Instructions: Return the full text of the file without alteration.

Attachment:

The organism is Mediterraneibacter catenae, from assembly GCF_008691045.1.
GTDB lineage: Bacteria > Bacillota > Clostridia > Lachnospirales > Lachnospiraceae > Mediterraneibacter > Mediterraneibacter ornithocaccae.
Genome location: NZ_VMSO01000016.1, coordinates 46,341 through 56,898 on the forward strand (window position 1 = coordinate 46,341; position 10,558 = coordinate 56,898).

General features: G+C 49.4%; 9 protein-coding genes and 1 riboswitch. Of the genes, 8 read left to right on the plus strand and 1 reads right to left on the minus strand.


The organism is Mediterraneibacter catenae, from assembly GCF_008691045.1.
GTDB lineage: Bacteria > Bacillota > Clostridia > Lachnospirales > Lachnospiraceae > Mediterraneibacter > Mediterraneibacter ornithocaccae.
Genome location: NZ_VMSO01000016.1, coordinates 46,341 through 56,898 on the forward strand (window position 1 = coordinate 46,341; position 10,558 = coordinate 56,898).

General features: G+C 49.4%; 9 protein-coding genes and 1 riboswitch. Of the genes, 8 read left to right on the plus strand and 1 reads right to left on the minus strand.